Frederick L. Jones, founder of the digital manga brand Saturday AM, considers himself a devout fan of the genre, having followed manga for decades. And while Jones lauds the inventiveness, dynamism, and character designs of manga, he has long sensed a
missed opportunity for more diversity in the art form. For Jones, more inclusive manga is a natural evolution.

“I think of manga as an institution and visual language for people around the world,” Jones says. “Likewise, diversity is not an alien or quirky concept to them; rather, it’s a reality. Many modern artists see no distinction in their works being considered ‘manga,’ whether the main character is African, Latin American, Indian, and so on.”

This desire to celebrate and promote global manga led Jones to launch Saturday AM in 2013. Jones says it’s a “brand that operates in the spirit of the Japanese manga but with a focus on characters, creators, and settings that could hail from anywhere and feature anyone.”

Saturday AM publishes original serialized stories within issues of digital manga magazines—Saturday AM, featuring shonen
manga, and the spin-offs Saturday PM, featuring seinen, and Saturday Brunch, featuring josei. “There is a natural competitiveness to all the series in the magazines,” Jones says. “I think this helps create a sense of urgency in the stories that emulates the tempo that Japanese manga do so well.” Now, a new publishing platform and partnership with the Quarto Group is allowing Saturday AM to reach even more readers. For the first time, Saturday AM manga will be published in book format.

Under its art and design imprint, Rockport Publishers, Quarto will publish10 Saturday AM titles in 2022 across seven series, with an additional 10 to 12 titles per year in 2023 and beyond. The Rockport editions are slightly bigger than traditional Japanese tankobon and will include select color pages. The first volumes will feature the most enduringly popular Saturday AM titles.

Nigerian Odunze Oguguo’s (aka YouTube’s Whyt Manga) Apple Black takes place in a fantasy world in which people gain magical abilities from a fruit called “Black.” Like Jones, Oguguo grew up reading manga and was particularly drawn to its cinematic storytelling style, but he wanted to see the art form broadened. “As a Nigerian, I wanted to bring many ideas to the manga category,” he says, “so I designed my series to support various cultures, mythologies, and types of magic.”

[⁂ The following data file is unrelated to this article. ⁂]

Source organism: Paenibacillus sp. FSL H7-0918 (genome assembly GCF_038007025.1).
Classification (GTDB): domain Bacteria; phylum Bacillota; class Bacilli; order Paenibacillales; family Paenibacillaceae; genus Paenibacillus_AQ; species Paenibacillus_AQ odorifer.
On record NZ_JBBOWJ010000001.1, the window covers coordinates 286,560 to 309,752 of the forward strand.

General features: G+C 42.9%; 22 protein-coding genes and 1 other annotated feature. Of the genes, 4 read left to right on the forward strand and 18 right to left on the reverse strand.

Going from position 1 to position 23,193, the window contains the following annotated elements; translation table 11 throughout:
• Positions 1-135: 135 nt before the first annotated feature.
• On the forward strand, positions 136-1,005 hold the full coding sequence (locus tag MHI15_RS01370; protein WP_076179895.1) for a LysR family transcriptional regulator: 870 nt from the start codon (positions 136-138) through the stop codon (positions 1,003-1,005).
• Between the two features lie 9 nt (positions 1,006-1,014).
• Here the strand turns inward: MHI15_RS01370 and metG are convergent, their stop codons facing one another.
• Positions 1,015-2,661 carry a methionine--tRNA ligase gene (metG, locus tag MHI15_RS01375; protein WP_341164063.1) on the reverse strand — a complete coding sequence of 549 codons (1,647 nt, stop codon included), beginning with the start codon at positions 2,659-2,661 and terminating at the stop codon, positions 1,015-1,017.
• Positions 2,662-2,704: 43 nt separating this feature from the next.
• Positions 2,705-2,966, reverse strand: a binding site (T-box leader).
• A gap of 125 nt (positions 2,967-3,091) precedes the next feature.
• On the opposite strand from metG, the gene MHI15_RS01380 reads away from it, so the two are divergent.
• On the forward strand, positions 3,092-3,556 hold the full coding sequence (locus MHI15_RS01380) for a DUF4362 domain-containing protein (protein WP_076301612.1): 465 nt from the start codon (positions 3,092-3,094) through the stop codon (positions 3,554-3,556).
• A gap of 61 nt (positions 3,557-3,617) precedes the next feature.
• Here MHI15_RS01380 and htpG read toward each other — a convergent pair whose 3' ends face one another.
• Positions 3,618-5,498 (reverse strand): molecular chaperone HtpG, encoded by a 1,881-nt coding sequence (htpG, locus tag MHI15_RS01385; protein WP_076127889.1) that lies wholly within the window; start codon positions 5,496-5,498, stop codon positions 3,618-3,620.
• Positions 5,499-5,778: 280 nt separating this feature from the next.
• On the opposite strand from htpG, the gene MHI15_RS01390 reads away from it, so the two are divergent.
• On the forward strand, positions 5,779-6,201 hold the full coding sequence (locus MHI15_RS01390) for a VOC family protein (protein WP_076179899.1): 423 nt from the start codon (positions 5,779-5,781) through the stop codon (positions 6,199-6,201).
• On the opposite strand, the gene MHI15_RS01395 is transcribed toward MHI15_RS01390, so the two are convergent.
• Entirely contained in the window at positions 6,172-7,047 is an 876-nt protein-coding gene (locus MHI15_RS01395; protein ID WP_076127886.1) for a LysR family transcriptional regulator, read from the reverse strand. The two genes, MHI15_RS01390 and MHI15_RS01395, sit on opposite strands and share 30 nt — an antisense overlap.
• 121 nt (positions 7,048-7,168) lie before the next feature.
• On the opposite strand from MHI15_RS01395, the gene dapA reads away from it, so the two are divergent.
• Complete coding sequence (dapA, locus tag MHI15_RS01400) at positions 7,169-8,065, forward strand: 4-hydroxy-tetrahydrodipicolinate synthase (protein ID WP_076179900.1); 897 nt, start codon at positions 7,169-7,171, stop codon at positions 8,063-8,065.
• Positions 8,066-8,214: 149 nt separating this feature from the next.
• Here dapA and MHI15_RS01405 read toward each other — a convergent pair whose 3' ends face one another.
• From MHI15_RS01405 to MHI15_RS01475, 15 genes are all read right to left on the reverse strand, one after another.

Hammer by American artist JeyOdin is another standout for Saturday AM that will be published in book form. The protagonist is a child named Stud who has the ability to transform his body parts into hammers. JeyOdin also sees the future of manga as one of increasing diversity and innovation. “In traditional manga, fish-people, talking mice, and many other character types are featured, but somehow not people of color,” he says. “As a Black American, I want to create weird worlds where all these characters can exist.”

Also being released as a Rockport edition are Saigami by Hungarian artist Seny and Oblivion Rouge by American Senegalese artist Pap Souleye Fall. Both feature fantastical settings with multilayered characters. More upcoming releases include Massively Multiplayer World of Ghosts, with art by New Zealander Oscar Fong, and Clock Striker, with art by French/Niger illustrator Issaka Galadima. Both titles are action-filled shonen that also feature the first Indian and Black female leads to appear in these types of stories.

Through the new platform, Saturday AM will continue to represent a growing body of diverse artists. It’s all in line with
Jones’s original vision of creating ever-expanding, truly global manga. “From our LGBTQ+ brothers and sisters to the differently abled, those with nonstandard body types or darker skin tones, everyone should be able to see themselves in manga,” he says. “It’s been rewarding to see that people of all backgrounds have embraced many of our characters and creators as well as our overall mission.”